Colorblind Injustice: Minority Voting Rights and the Undoing of the Second Reconstruction

  title={Colorblind Injustice: Minority Voting Rights and the Undoing of the Second Reconstruction},
  author={J. Morgan Kousser},
Colorblind Injustice: Minority Voting Rights and the Undoing of the Second Reconstruction. By J. Morgan Kousser. (Chapel Hill and London: University of North Carolina Press, c. 1999. Pp. xii, 590. Paper $29.95, ISBN 0-8078-4738-0; cloth, $65.00, ISBN 0-8078-2431-2.) Civil rights activists had a rough time trying to translate the principles of the Voting Rights Act of 1965 into actual practice. Southern politicians had a genius for diluting the black vote--by "countermobilizing" previously… 

Metropolitan Secession and the Space of Color-Blind Racism in Atlanta

ABSTRACT: The Reverend Joseph Lowery and the Georgia Legislative Black Caucus sponsored a 2011 voting rights suit, Lowery v. Deal, that demanded the disincorporation of several majority-white cities

Ballot Manipulation and the “Menace of Negro Domination”: Racial Threat and Felon Disenfranchisement in the United States, 1850–20021

Criminal offenders in the United States typically forfeit voting rights as a collateral consequence of their felony convictions. This article analyzes the origins and development of these state felon

The End of the Second Reconstruction

In the 1990s, the legal scholar and civil rights attorney Derrick Bell penned several books in response to the racial and conservative backlash of that decade. Bell sought to explain the erosion of

Race and Reapportionment, 1962: The Case of Georgia Senate Redistricting

Courts, both state and federal, often play a substantial role in the adoption and implementation of changes in public policy. Properly understood, the impact of court decisions must be examined in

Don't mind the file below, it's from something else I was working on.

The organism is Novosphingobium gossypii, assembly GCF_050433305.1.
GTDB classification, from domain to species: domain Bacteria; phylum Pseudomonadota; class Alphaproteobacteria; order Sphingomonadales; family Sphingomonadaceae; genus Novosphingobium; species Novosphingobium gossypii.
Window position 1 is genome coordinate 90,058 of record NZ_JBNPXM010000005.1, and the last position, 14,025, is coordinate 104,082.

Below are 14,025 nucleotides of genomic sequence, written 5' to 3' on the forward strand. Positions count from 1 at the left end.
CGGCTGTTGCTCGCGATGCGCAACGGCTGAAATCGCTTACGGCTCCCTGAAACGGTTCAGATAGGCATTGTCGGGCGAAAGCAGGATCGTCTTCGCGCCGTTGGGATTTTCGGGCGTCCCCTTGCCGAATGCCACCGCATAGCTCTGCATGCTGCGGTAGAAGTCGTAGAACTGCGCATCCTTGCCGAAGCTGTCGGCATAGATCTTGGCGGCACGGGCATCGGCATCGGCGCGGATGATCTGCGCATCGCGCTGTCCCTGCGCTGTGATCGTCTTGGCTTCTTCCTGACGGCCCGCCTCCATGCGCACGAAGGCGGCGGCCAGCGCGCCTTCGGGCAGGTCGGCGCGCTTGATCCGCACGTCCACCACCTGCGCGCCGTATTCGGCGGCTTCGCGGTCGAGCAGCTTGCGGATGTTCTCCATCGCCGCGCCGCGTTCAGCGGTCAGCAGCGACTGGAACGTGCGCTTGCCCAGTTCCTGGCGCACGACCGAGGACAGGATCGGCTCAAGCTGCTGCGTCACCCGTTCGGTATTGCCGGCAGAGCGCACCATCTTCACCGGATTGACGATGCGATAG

The Interaction of Policy and Law: How the Courts Came to Treat Annexations under the Voting Rights Act

Gomillion v. Lightfoot is among the best-known and most important voting rights decisions of the twentieth century. 1 Known at the time as the “Tuskegee gerrymander” case, Gomillion is usually cited

Competing Partisan Regimes and the Transformation of the Voting Rights Act, 1965-2015

On June 26, 2013, the Supreme Court struck down the coverage formula enabling federal preclearance of proposed voting changes in jurisdictions with documented histories of racial discrimination. This

The Voting Rights Act, Shelby County, and Redistricting: Improving Estimates of Racially Polarized Voting in a Multiple-Election Context

The Supreme Court’s decision in Shelby County has severely limited the power of the Voting Rights Act. I argue that Congressional attempts to pass a new coverage formula are unlikely to gain the

Black Opinion on the Legitimacy of Racial Redistricting and Minority-Majority Districts

  • K. Tate
  • Education
    American Political Science Review
  • 2003
Minority–majority districts are highly controversial. To assess the degree to which black positions on this controversial matter were well-thought-out and fixed, questions based on Sniderman and

Non-Discriminatory Electoral Rules, Local Public Goods, and Redistribution: Evidence from US Municipalities

The Voting Right Act guaranteed the right to vote for minorities, including the prohibition of any electoral discriminatory practices on the basis of race. This triggered a series of court decisions

Tyranny of the White Majority? Minority Representation in American Democracy

Critics have long feared that America's winner-take-all system, it's clear white majority, and it's sharp racial divisions would combine to undermine the interests of racial and ethnic minorities.